Wageningen University explains that DNA bases only pair with one other base, so the complementary DNA sequence can be read out by replacing each base with its complement and reversing the order. The complementary base pairs are A to T and G to C, so every G is replaced with a C and so on.
The reversal of the complementary DNA sequence is a matter of convention. DNA sequences are written from the 5' ("five prime") to 3' ("three prime") ends, but if the complementary sequence is written down opposite the original DNA sequence, it runs from the 3' to 5' ends.
This technique can also be used to determine the mRNA that is transcribed from a particular stretch of coding DNA. The only difference is that when writing an RNA sequence, the T, thymine, is replaced with U, uracil. Typically, the RNA sequence is identical to the coding, or "sense," strand of DNA with the exception of U instead of T bases.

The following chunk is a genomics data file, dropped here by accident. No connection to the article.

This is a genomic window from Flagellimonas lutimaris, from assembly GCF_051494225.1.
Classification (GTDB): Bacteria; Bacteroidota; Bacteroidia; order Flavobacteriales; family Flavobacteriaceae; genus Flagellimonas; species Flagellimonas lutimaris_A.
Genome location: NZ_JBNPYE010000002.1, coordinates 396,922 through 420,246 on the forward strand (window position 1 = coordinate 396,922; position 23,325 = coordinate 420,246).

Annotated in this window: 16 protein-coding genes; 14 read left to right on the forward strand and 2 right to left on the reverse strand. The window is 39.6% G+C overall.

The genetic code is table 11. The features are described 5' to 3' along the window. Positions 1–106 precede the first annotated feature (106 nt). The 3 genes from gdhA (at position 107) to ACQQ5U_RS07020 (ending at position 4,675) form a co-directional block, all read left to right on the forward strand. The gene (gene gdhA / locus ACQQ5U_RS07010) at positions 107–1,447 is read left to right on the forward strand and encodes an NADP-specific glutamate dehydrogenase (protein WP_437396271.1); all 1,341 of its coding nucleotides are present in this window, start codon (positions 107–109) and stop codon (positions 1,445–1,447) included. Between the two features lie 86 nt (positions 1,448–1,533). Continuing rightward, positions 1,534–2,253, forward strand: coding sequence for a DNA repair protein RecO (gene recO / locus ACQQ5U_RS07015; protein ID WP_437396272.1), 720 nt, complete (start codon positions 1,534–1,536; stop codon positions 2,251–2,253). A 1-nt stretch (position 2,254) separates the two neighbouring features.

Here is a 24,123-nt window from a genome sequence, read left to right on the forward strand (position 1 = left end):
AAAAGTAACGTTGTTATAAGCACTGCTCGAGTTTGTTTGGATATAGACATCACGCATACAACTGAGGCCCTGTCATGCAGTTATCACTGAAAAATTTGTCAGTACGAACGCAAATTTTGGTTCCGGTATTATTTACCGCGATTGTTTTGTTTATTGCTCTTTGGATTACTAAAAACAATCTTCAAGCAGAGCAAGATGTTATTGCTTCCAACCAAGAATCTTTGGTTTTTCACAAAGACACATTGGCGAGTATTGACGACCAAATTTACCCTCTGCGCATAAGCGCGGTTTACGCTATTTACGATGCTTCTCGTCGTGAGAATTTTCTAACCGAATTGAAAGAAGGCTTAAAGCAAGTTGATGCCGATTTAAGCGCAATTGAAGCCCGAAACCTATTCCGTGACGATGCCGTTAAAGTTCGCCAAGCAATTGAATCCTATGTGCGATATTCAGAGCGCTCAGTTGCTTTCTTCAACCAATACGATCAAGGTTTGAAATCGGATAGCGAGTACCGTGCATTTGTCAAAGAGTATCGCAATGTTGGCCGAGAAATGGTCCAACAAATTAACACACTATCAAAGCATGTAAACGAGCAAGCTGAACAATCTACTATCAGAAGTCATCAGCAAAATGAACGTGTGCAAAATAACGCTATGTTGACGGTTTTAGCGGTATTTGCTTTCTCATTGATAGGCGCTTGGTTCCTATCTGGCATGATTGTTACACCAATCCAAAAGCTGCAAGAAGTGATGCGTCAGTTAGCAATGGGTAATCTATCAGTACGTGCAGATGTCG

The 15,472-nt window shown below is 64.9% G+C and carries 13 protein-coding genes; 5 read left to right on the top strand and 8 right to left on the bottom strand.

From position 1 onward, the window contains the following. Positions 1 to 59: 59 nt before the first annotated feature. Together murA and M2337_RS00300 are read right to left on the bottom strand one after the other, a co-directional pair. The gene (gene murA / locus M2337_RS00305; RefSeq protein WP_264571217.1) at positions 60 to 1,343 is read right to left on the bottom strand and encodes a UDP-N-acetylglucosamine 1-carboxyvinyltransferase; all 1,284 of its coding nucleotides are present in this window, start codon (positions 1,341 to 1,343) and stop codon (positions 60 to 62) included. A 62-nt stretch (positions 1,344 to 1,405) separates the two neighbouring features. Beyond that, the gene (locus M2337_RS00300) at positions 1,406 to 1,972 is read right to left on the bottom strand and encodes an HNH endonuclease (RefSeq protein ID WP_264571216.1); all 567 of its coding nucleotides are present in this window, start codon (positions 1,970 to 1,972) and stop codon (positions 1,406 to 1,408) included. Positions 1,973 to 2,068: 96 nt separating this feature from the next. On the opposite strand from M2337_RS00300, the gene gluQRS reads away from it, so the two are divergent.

Complementary DNA, or cDNA, can also refer to a strand of DNA that is synthesized based on an mRNA sequence that has been removed from a cell or organism. The synthesis of cDNA from mRNA is used in molecular biology techniques to allow work with only the DNA that codes for the protein sequence, rather than the protein's introns.